Feb 19, 2006

"Do you like? I just got them," Society Gal lofts her bosom under London couture. "They're double-D's."

I am so very out of place at the Krewe of Gemini ball. Men wear pink feathers here – great 12-foot wingspans of them with tights to match. Yet the good old boys keep kissing my hand, real tits notwithstanding.

One squeegees up, eyebrows waggling. "I'm King of XX Krewe and you are gorgeous!"

Though not a predatory woman, I grab my colleague Jack. "Dance. Now. Please!"

We swing into the crowd, bumbling along to the big band.

The lights dim. "Do you dream?" a portentous voice intones. "What do you dream? Of love? Of captivating fantasy?

"Tonight, come now and experience ... Gemini's dream."

The old kings strut on-stage to Mac the Knife. "Fancy white gloves has Macheath, dear. So there's never, never a trace of red."

What am I doing here?


The current royalty parade the hall's perimeter; some even coordinate their scepter-swings. The Queen wraps a length of metallic-turquoise heart-shaped beads around my neck. Photo op! Krewe dignitary confronts flapper-esque alternachick (or what passes for one in Louisiana).

The men wear top hats, like Uncle Sam in sequined drag. The women wear warpaint and the tight smiles of beauty queens avoiding lip-wrinkles. Either that or they're grinning broadly on Botox.

"Hey, little sister," Billy Idol snarls on the sound system. Rose petals flutter into the air, as backdrop scenery glides.

"It's like college, except you're partying with your parents," Jack groans.


We dance. Jessica, the tourism board's hostess, orders Domino's delivery. I befriend a waiter with a lip piercing. "Society Gal is a real bitch," he confirms. "I went to high school with her."

"She bought nice breasts," I note.

"C. always could afford the best."


Paramedics carry off a woman. Her head lolls on the stretcher. "Every year," a security guard sighs.

The Gemini Dream eventually fades, after a few renditions of Wild Cherry. "Play that funky music, white boy. Lay down that boogie and play that funky music till you die."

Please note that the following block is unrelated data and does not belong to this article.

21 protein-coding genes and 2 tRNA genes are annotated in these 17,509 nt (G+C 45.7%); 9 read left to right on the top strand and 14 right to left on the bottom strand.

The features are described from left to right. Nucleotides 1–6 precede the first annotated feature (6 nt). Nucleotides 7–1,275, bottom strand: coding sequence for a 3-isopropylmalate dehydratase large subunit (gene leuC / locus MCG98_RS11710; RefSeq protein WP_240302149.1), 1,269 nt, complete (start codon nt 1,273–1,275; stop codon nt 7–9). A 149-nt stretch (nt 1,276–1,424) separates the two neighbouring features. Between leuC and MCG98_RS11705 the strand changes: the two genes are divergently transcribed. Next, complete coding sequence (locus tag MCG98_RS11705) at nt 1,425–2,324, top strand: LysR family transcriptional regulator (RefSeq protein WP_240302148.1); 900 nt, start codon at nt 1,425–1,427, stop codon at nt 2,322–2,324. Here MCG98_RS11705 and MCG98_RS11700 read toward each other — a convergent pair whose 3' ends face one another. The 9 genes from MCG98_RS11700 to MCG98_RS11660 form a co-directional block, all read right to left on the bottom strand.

I'm walking around a pub, looking for the lip-ringed waiter. People stare. Small wonder: I'm wearing a scarlet bob wig, feather boa, floor-length black gown and a few select strands of Mardi Gras beads (the fish made me disproportionately excited). In the land of tans, tulle and teased hair, my pale presence is nearly Gothic.

I know four people in Arklatex. (Six, counting the King of XX Krewe and his wife, who obviously longs to bitch-slap me for existing.) What do I care?

Jack, Renee and I fall in with two locals. Then a few more. A bar-crawl evolves. At the Filibuster, a lady rushes up, "could I borrow you wig? Just for a bit? You can wear my cowgirl hat!"

Now, this silly accessory was one of the few artifacts from Hong Kong. Travelgirl magazine sent me there to shop.

I failed.

My story begins: "Hong Kong sticks to my skin. Clouds veil the neon core of this glamorous, gritty metropolis. But the Fragrant Island, frankly, confuses me. Capitalist guilt and it-girl greed fuse my brain. Should I nab some Louis Vuitton Epi bargains? Barter for a black-market movie? Saddle my bureau with yet another inlaid jewel box, ethically purchased from a co-operative of oppressed artists?

"Torn, I do the only thing conceivable: dance until dawn in a scarlet wig and pink aviator glasses."

Editor Stephanie Oswald – whom Jordanians continually mistook for my twin – was as indulgent as a sister should be. She let me have an existential consumer crisis over six spreads in a glossy national, concluding:

"I now realize I won't ever win in Hong Kong, as a sucker or a skinflint. Pennies saved are plums deprived to children living in poverty. Hundreds squandered pad the pockets of fat cats and their multinational shareholders. I return to Seattle nearly empty-handed. In a city celebrated for shopping, I have found friends and a happy fortune, but little fashion, high or low."

So the wig is big. It's symbolic. I can't just let a stripper abscond with it, no matter how nifty the hostage-hat.

We follow her retinue through several pubs until closing hour. "I can get us into the Hustler Club free," she announces. "I know people in this town."

Erm. I'd rather just grab the wig and ... oh, nevermind. What the hell. When in Shreveport...

We're swept into the club. I haven't entered one in ten years, since my award-winning piece on students who trade erotica for education.

Nothing's changed. Women gyrate. The patrons – mostly male – slaver.


Wig restored, we're evicted at 6am. The locals are unstoppable. "Let's go to a casino!"

I want to stay the course, to see just how hard Arklatex parties – purely for research purposes, of course – but breakfast interviews beckon, only a few hours off. I crawl back to grand-and-bland hotel. This southern city has whupped me good.

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